Preface xiii

Chapter 1 Definitions 1

1.1 History 3

1.2 Petroleum 5

1.3 Heavy Oil 13

1.4 Tar Sand Bitumen 16

1.5 Validity of the Definitions 19

1.6 Conclusions 24

1.7 References 26

Chapter 2 Origin and Occurrence 29

2.1 Origin of Petroleum and Heavy Oil 33

2.1.1 Abiogenic Origin 33

2.1.2 Biogenic Origin 34

2.1.3 Occurrence and Distribution 35

2.2 Reservoirs 39

2.3 Reserves 42

2.3.1 Definitions 42

2.3.2 The Real Numbers 48

2.4 Production 49

2.5 Oil Pricing 51

2.5.1 Oil Price History 52

2.5.2 Pricing Strategies 53

2.5.3 The Role of Heavy Oil in the Future 55

2.6 References 56

Chapter 3 Reservoirs and Reservoir Fluids 59

3.1 Reservoirs 60

3.1.1 Structural Traps 62

3.1.2 Heterogeneity 64

3.2 Classes of Fluids 66

3.3 Evaluation of Reservoir Fluids 69

3.3.1 Sampling Methods 70

3.3.2 Data Acquisition and QA/QC 73

3.4 Physical (Bulk) Composition and Molecular Weight 75

3.4.1 Sampling 76

3.4.2 Asphaltene Separation 76

3.4.3 Fractionation 79

3.4.4 Molecular Weight 82

3.5 Reservoir Evaluation 89

3.6 References 92

Chapter 4 Properties 95

4.1 Physical Properties 97

4.1.1 Sampling 99

4.1.2 Elemental (Ultimate) Analysis 100

4.1.3 Metals Content 101

4.1.4 Density and Specific Gravity 102

4.1.5 Viscosity 104

4.2 Thermal Properties 106

4.2.1 Carbon Residue 106

4.2.2 Specific Heat 107

4.2.3 Heat of Combustion 107

4.2.4 Volatility 108

4.2.5 Liquefaction and Solidification 117

4.2.6 Solubility 118

4.3 Metals Content 120

4.4 References 125

Chapter 5 Exploration and General Methods for Oil Recovery 133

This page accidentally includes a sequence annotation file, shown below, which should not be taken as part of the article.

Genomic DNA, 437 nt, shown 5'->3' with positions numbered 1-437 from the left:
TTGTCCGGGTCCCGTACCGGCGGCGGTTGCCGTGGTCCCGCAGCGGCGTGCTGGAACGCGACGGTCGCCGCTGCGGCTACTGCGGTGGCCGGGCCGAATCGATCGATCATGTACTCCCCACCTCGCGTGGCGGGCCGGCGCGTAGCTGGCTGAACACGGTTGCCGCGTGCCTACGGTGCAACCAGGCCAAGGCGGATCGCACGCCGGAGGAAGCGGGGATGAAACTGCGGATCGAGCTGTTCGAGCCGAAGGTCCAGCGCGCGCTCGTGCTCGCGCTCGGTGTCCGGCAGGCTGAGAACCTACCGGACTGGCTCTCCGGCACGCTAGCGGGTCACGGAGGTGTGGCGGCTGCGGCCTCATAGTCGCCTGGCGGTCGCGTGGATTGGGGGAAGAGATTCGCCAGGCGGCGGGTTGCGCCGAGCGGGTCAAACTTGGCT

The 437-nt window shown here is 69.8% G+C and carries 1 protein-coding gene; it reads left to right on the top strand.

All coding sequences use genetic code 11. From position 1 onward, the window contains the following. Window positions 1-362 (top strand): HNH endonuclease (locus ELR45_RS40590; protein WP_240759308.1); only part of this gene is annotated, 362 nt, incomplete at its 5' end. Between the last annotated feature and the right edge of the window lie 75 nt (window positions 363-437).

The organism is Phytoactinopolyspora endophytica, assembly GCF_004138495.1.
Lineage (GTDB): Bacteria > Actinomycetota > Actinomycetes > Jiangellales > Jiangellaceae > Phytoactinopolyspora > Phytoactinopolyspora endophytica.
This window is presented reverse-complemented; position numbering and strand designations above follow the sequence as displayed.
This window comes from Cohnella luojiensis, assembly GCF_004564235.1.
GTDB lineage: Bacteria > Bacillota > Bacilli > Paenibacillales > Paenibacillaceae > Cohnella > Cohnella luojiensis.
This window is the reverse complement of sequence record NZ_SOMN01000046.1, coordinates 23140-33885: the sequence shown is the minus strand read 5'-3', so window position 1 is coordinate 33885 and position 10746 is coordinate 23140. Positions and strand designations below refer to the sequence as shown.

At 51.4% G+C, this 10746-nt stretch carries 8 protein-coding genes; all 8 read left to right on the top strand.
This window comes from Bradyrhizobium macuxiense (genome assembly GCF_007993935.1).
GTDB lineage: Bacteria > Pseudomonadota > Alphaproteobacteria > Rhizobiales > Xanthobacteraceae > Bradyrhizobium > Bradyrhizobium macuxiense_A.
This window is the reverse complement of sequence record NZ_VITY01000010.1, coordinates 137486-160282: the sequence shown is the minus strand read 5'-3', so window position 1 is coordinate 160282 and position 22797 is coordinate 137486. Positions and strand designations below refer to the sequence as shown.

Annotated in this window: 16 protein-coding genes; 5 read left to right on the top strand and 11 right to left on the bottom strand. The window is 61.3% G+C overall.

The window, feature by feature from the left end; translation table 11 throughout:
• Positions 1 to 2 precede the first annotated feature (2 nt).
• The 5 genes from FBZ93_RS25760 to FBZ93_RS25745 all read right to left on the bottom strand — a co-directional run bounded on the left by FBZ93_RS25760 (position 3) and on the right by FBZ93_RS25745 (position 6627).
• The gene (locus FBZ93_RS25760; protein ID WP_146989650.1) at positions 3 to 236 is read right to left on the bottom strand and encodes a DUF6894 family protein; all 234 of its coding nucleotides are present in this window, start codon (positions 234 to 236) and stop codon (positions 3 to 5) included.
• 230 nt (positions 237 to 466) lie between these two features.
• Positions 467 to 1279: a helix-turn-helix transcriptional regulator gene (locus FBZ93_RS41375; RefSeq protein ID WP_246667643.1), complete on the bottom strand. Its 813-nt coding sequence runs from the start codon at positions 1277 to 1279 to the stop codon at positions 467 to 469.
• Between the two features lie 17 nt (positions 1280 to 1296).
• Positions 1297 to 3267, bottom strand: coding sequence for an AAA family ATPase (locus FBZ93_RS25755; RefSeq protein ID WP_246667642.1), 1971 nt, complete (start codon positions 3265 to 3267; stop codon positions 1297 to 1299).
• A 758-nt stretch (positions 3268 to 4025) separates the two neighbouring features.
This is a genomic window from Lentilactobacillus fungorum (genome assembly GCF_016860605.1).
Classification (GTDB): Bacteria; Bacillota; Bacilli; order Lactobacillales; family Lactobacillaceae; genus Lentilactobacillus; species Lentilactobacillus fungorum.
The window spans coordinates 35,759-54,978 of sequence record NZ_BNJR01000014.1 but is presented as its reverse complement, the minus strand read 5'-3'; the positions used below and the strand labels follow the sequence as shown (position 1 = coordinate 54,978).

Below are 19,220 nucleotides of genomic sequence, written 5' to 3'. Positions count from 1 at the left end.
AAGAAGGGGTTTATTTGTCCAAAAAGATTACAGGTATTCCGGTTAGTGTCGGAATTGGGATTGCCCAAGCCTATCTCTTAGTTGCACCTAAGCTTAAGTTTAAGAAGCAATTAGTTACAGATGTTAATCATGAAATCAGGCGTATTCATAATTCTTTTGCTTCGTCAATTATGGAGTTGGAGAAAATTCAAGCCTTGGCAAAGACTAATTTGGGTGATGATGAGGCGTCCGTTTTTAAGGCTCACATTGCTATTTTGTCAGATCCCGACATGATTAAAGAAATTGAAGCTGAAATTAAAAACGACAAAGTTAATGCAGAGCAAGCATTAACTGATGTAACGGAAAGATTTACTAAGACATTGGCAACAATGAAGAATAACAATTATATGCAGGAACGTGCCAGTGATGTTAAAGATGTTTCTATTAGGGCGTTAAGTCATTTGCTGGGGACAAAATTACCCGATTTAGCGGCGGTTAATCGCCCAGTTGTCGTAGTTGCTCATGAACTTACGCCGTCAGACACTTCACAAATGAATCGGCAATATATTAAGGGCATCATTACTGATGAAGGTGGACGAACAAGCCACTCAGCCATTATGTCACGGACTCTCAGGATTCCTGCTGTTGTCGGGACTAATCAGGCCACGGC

5.1 Exploration 134

5.2 Primary Recovery (Natural) Methods147

5.3 Secondary Recovery 152

5.4 Enhanced Oil Recovery 162

5.4.1 Thermal Recovery Methods 163

5.4.2 Gas Flood Recovery Methods 168

5.4.3 Chemical Flood Recovery Methods 174

5.5 References 180

Chapter 6 Nonthermal Methods of Recovery 185

6.1 Primary Recovery (Natural) Methods 187

6.2 Secondary Recovery Methods 190

6.2.1 Waterflooding 191

6.2.2 Gas Injection 193

6.2.3 Cold Production 194

6.2.4 Pressure Pulse Technology 198

6.2.5 Solvent Processes 199

6.3 Enhanced Oil Recovery Methods 200

6.3.1 Alkaline Flooding 201

6.3.2 Carbon Dioxide Flooding 203

6.3.3 Cyclic Carbon Dioxide Stimulation 205

6.3.4 Nitrogen Flooding 206

6.3.5 Polymer Flooding 206

6.3.6 Micellar Polymer Flooding 207

6.3.7 Microbial Enhanced Oil Recovery 208

6.4 Oil Mining 211

6.5 References 217

Chapter 7 Thermal Methods of Recovery 221

7.1 Hot-Fluid Injection 224

7.2 Steam-Based Methods 227

7.2.1 Steam Drive Injection (Steam Injection) 230

7.2.2 Cyclic Steam Injection 230

7.2.3 Steam Drive 234

7.3 In Situ Combustion Processes 234

7.3.1 Forward Combustion 238

7.3.2 Reverse Combustion 240

7.3.3 The THAI Process 244

7.4 Other Processes 247

7.4.1 Horizontal Well Technology 247

7.4.2 Inert Gas Technology 248

7.4.3 Steam-Assisted Gravity Drainage (SAGD) 249

7.4.4 Hybrid Processes 253

7.5 In Situ Upgrading 254

7.6 References 256

Chapter 8 Upgrading Heavy Oil 261

8.1 Surface Upgrading 263

8.1.1 Thermal Cracking Processes 267

8.1.2 Catalytic Cracking Processes 271

8.1.3 Hydrogen Addition Processes 275

8.1.4 Solvent Processes 277

8.2 In Situ Upgrading 285

8.2.1 Solvent-Based Processes 287

8.2.2 Bulk Thermal Processes 288

8.3 References 292

App A Conversion Factors 295

Glossary 297

Index 335